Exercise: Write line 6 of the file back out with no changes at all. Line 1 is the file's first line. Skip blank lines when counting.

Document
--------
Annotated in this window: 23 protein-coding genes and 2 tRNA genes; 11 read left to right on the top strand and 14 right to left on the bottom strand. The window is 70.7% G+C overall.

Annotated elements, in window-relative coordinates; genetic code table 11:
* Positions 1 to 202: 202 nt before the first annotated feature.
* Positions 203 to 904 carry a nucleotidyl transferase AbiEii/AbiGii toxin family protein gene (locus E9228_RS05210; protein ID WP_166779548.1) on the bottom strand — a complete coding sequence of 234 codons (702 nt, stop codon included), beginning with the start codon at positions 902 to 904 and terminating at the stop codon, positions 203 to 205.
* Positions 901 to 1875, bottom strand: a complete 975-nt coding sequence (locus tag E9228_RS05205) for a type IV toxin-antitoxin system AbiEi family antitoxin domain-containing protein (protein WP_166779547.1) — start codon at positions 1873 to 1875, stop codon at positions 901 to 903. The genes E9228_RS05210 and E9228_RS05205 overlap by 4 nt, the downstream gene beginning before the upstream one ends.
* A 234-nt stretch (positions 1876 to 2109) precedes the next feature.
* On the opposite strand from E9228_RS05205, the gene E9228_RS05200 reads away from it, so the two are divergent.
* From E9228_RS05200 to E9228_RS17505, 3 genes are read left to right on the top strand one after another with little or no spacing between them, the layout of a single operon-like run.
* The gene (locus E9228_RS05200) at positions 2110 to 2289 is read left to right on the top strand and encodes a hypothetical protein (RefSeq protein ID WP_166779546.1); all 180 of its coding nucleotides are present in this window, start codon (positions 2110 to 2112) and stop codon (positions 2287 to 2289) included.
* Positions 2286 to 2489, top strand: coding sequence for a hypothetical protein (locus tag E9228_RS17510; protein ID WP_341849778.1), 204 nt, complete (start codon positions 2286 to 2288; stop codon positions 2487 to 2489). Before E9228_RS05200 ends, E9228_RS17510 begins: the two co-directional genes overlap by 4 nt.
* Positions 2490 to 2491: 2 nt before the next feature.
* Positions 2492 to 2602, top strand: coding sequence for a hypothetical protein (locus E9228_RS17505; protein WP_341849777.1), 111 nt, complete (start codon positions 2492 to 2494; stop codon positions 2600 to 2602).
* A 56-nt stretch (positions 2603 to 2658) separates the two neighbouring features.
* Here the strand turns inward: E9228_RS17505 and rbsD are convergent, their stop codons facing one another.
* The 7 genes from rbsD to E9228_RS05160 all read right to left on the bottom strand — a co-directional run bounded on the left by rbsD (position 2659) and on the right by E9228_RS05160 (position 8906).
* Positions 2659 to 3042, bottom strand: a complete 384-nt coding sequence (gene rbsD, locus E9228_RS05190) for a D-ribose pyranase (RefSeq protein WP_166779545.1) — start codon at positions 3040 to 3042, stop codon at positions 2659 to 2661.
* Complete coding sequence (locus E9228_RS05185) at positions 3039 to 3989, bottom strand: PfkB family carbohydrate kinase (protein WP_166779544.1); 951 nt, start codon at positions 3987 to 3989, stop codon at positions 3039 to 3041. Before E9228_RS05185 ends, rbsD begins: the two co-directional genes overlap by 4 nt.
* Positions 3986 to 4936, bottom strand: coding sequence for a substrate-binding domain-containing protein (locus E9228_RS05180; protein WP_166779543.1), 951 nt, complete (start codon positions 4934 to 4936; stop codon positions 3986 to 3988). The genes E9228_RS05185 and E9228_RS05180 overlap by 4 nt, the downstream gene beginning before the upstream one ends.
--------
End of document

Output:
* A 234-nt stretch (positions 1876 to 2109) precedes the next feature.